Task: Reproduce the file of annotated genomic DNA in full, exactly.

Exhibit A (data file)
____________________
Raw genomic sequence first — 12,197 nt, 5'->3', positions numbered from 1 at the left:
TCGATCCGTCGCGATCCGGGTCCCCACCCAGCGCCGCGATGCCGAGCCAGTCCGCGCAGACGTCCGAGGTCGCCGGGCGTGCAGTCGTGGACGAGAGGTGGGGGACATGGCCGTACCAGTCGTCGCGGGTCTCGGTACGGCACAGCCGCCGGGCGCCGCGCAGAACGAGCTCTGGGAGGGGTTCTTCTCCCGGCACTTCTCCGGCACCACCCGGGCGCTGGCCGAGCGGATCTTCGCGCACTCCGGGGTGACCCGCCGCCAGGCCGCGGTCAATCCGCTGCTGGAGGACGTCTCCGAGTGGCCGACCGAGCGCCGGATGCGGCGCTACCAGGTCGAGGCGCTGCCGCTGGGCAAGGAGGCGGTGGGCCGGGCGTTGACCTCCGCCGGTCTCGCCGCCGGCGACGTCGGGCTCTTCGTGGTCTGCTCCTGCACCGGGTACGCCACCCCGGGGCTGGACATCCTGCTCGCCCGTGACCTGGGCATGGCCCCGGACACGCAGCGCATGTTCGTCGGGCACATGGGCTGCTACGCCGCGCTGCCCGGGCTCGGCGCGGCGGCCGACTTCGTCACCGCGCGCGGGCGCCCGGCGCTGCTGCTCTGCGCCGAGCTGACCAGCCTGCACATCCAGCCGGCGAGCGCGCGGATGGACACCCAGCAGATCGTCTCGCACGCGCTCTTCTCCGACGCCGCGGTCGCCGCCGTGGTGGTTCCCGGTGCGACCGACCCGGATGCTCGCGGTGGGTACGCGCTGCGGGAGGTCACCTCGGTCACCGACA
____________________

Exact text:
Raw genomic sequence first — 12,197 nt, 5'->3', positions numbered from 1 at the left:
TCGATCCGTCGCGATCCGGGTCCCCACCCAGCGCCGCGATGCCGAGCCAGTCCGCGCAGACGTCCGAGGTCGCCGGGCGTGCAGTCGTGGACGAGAGGTGGGGGACATGGCCGTACCAGTCGTCGCGGGTCTCGGTACGGCACAGCCGCCGGGCGCCGCGCAGAACGAGCTCTGGGAGGGGTTCTTCTCCCGGCACTTCTCCGGCACCACCCGGGCGCTGGCCGAGCGGATCTTCGCGCACTCCGGGGTGACCCGCCGCCAGGCCGCGGTCAATCCGCTGCTGGAGGACGTCTCCGAGTGGCCGACCGAGCGCCGGATGCGGCGCTACCAGGTCGAGGCGCTGCCGCTGGGCAAGGAGGCGGTGGGCCGGGCGTTGACCTCCGCCGGTCTCGCCGCCGGCGACGTCGGGCTCTTCGTGGTCTGCTCCTGCACCGGGTACGCCACCCCGGGGCTGGACATCCTGCTCGCCCGTGACCTGGGCATGGCCCCGGACACGCAGCGCATGTTCGTCGGGCACATGGGCTGCTACGCCGCGCTGCCCGGGCTCGGCGCGGCGGCCGACTTCGTCACCGCGCGCGGGCGCCCGGCGCTGCTGCTCTGCGCCGAGCTGACCAGCCTGCACATCCAGCCGGCGAGCGCGCGGATGGACACCCAGCAGATCGTCTCGCACGCGCTCTTCTCCGACGCCGCGGTCGCCGCCGTGGTGGTTCCCGGTGCGACCGACCCGGATGCTCGCGGTGGGTACGCGCTGCGGGAGGTCACCTCGGTCACCGACA